A few weeks ago, someone (I think it was Chris but I apologize if it wasn’t) recommended Laura Mercier eye shadow stick.
I love it!!
I am grateful to whatever makeup loving friend turned me on to this nifty little product!! I am grateful for this wonderful, easy glide, nicely colored eye shadow!!
My prompt for the week is WELLNESS. Here’s how it’s used in the books that I am reading:
- Dr. Atul Gawande’s Being Mortal is both the personal tale of his Father’s battle with cancer and a public call for a better health care philosophy and system, one that should enable well-being above all else, even survival, and allow us to die a humane death when the time comes. Jane Mount
- This river flowing through time is alive and well in your body. Pedram Shojal
- She was a walking, talking wellness blog. Taylor Hahn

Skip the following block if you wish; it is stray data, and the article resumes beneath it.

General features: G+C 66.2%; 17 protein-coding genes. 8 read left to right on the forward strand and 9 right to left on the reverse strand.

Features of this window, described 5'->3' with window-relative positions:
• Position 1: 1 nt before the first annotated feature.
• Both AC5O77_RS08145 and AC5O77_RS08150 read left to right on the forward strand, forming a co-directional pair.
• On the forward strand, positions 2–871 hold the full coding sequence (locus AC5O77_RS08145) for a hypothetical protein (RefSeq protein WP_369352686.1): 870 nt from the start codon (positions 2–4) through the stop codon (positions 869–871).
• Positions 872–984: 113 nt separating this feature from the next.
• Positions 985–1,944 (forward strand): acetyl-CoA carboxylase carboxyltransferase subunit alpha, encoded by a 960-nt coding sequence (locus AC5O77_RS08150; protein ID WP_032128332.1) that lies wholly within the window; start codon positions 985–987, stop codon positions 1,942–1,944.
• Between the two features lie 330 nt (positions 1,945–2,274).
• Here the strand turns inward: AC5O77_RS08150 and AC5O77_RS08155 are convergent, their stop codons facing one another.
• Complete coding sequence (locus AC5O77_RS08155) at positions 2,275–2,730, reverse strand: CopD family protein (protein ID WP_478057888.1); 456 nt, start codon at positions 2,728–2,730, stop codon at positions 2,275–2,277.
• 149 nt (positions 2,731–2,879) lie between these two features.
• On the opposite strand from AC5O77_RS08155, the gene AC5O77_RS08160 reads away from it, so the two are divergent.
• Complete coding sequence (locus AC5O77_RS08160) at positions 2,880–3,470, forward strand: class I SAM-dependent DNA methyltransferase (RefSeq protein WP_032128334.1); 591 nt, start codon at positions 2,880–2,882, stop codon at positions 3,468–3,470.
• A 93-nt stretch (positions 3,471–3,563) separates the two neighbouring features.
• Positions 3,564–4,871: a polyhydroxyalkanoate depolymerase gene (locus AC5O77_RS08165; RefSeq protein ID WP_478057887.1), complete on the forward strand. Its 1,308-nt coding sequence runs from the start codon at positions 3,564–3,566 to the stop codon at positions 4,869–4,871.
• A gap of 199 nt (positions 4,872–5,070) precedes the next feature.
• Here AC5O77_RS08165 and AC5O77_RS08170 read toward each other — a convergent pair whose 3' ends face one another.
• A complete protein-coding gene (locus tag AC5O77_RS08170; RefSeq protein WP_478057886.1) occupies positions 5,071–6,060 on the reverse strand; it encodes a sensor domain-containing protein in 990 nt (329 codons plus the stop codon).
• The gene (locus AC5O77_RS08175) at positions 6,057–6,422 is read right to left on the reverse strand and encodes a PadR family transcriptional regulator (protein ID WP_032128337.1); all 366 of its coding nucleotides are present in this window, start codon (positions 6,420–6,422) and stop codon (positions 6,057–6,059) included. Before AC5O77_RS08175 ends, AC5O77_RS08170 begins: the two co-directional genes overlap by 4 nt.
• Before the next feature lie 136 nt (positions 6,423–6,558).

- If your writing takes a toll on your wellbeing, you’ll be undermining that most basic of goals, and likely compromising your ability to write: a potentially vicious circle. Graeme Simsion
- Frances is quite right: she’ll be perfectly well by this time next week. Emily Bronte.
Here’s how I’m going to think about WELLNESS/WELL
- If you say the word well enough times, it becomes non sensical. What’s the term for that?
- I’m not going to get through 1 out of my head for a bit so I see how my journal thoughts are going to go.
- Even though wellness is big business, do we still undermine it?
Dorothy Parker Symptom Recital I DO not like my state of mind; I’m bitter, querulous, unkind. I hate my legs, I hate my hands, I do not yearn for lovelier lands. I dread the dawn’s recurrent light; I hate to go to bed at night. I snoot at simple, earnest folk. I cannot take the gentlest joke. I find no peace in paint or type. My world is but a lot of tripe. I’m disillusioned, empty-breasted. For what I think, I’d be arrested. I am not sick, I am not well. My quondam dreams are shot to hell. My soul is crushed, my spirit sore; I do not like me any more. I cavil, quarrel, grumble, grouse. I ponder on the narrow house. I shudder at the thought of men. . . . I’m due to fall in love again. From Enough Rope (Boni & Liveright, 1926) by Dorothy Parker. This poem is in the public domain. poets.org